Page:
Even Philoneous’ design tastes were taken into consideration. Cabinetmaker Greg Peters, who handled all of the home’s custom cabinetry and millwork, created five teeny, historically accurate mouse doors, carved into baseboards. He also crafted the facade of Philoneous’ elaborate villa, set in a hallway wall. The exquisitely detailed interiors were made by California-based miniaturists June Clinkscales and Chris Toledo. “When I was young, I was obsessed with the Thorne miniature rooms,” says Jane, referring to the renowned 1:12 scale room models displayed at the Art Institute of Chicago and Phoenix Art Museum. “This is my version.”
Once the residence and its interiors were finished, the Edwards turned their attention to the outdoors, wanting to create an elegant transition between the house and the fields. Landscape designer Jeff Berghoff masterplanned the grounds, taking into account the local geography and climate. “The site is windy and dusty from the farming activity,” he explains, “and, because the Colorado River is nearby, the water table is high. You can’t dig too deep because you’ll hit water, and an unfilled pool could ‘submarine’ up, pushed out by the water pressure.”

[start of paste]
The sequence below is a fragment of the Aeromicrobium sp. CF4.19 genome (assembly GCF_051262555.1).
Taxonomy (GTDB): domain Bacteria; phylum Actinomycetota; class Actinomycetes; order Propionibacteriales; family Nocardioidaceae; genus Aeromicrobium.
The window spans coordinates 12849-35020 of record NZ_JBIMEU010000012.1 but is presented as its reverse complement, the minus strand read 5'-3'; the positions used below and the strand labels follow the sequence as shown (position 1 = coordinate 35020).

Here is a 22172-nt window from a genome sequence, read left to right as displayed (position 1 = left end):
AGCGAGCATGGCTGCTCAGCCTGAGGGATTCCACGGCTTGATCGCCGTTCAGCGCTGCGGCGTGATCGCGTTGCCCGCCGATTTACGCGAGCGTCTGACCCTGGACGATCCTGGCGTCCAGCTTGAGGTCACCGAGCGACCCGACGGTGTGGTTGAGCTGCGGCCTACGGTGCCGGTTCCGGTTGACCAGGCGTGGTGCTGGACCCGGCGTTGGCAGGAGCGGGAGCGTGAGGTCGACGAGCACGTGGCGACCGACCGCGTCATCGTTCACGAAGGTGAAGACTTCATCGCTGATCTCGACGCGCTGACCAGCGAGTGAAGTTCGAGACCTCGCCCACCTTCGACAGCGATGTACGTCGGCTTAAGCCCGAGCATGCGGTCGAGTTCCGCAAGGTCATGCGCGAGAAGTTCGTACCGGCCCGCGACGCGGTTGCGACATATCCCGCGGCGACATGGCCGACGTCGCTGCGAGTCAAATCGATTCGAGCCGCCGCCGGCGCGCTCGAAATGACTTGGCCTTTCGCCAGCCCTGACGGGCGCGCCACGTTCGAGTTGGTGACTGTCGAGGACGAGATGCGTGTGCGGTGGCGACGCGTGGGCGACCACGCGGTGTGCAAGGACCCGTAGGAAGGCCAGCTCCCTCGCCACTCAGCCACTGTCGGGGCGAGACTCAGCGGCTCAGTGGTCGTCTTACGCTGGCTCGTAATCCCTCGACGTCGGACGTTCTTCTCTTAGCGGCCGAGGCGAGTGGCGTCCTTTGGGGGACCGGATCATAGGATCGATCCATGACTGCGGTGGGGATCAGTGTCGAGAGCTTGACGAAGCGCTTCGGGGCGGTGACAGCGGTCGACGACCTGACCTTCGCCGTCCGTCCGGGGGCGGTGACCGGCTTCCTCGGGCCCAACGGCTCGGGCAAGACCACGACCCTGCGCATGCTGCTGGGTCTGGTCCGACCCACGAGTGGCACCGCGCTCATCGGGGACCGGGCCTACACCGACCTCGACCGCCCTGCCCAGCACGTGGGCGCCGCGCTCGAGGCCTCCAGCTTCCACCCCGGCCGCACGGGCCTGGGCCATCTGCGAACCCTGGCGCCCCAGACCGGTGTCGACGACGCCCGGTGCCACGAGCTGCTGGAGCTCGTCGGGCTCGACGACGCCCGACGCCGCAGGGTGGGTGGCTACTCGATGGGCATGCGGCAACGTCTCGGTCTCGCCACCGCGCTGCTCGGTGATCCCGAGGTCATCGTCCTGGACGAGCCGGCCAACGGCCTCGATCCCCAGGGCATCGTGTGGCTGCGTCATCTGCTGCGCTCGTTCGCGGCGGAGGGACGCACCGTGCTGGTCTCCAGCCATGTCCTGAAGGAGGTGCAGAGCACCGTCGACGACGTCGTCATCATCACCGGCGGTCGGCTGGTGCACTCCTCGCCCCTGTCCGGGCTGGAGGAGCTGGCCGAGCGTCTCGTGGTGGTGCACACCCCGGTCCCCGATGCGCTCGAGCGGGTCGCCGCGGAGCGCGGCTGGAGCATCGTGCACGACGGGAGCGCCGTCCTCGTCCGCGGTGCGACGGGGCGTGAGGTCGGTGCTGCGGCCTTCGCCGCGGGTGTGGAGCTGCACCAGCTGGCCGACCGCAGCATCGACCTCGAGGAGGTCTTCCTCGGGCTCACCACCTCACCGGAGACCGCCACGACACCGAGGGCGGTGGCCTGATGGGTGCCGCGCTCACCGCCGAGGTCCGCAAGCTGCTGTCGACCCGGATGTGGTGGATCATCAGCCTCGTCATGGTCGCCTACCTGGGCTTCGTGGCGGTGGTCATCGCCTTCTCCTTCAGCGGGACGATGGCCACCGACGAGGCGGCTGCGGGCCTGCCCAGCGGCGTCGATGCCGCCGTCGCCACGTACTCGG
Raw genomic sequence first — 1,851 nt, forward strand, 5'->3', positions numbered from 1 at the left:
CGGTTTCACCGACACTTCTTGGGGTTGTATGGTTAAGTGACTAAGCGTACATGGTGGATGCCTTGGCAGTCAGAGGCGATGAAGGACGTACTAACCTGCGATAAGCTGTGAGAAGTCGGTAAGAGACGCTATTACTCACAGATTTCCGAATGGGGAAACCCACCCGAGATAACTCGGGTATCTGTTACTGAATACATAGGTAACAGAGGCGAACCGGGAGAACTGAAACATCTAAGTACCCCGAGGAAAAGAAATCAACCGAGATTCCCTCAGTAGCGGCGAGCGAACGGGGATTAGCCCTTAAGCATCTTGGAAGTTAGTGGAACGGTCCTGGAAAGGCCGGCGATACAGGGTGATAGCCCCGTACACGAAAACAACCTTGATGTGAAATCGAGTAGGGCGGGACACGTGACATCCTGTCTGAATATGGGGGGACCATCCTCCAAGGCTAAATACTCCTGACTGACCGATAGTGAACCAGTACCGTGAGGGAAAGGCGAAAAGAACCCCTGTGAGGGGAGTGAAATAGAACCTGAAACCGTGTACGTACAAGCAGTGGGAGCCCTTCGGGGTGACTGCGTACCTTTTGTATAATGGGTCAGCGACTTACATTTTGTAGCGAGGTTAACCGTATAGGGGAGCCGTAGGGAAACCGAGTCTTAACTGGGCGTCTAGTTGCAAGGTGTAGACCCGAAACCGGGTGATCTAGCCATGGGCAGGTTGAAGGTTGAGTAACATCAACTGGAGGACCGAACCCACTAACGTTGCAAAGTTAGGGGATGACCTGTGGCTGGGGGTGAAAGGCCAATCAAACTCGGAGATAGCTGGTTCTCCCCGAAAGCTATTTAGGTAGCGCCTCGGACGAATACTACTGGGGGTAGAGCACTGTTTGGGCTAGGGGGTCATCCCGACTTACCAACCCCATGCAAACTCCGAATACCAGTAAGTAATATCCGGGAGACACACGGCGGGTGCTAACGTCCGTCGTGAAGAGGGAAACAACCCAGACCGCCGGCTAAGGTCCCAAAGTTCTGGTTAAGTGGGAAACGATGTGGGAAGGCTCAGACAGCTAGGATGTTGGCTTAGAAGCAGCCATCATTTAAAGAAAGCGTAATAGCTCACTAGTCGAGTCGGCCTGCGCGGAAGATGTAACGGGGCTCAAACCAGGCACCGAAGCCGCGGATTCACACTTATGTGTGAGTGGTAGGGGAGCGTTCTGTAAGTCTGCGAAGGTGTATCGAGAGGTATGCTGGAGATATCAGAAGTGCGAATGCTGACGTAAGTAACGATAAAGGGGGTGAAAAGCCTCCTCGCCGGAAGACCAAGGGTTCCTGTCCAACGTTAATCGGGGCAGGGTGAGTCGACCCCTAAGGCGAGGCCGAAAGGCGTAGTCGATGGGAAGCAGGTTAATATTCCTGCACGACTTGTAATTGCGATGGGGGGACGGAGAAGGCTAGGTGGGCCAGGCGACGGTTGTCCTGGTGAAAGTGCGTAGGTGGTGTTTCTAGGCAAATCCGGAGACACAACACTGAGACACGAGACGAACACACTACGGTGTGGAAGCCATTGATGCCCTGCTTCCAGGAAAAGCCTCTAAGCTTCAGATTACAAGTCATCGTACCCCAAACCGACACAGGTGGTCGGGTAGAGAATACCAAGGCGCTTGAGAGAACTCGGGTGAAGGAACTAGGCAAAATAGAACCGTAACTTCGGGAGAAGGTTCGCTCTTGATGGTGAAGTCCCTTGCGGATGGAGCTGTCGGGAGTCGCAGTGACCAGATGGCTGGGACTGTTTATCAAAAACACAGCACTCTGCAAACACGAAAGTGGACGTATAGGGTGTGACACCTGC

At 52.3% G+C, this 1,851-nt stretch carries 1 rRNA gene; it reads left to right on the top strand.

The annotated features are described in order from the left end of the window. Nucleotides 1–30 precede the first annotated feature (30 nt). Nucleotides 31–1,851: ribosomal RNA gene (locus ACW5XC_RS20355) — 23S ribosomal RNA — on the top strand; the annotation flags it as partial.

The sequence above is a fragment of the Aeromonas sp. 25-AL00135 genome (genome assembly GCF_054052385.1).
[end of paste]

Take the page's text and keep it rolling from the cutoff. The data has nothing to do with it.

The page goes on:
Berghoff mapped out a long entry drive and auto court and anchored the front yard with a reflection pond on axis with the entry.
Boxwood hedges and low garden walls give the landscape a formal look and define numerous patios, while fountains and antique gates invoke a European appeal. Pines, olives, oaks and other trees provide shade and mitigate wind and dust. Vines, lavender and roses add to the lush look. In back, there’s enough lawn for the Edwards’ four Pomeranians to romp near the pool, which was kept at a safe, maximum six-foot depth lest the aquifer rises.
While the Edwards enjoy every inch of their new abode, they look forward to the fall and winter seasons the most. “I love the holidays,” says Jane. “I’d even make some up if I could.” She starts decorating the day after Halloween, leaving no room or nook untouched.
And for Philoneous? “Of course his house is decorated for Christmas,” Jane says. “Every door gets a little wreath.”
Architect: Mark Candelaria, Candelaria Design Associates. Interior Designers: Isabel Dellinger Candelaria and Nikka Bochniak, Earth and Images. Landscape Designer: Jeff Berghoff, Berghoff Design Group.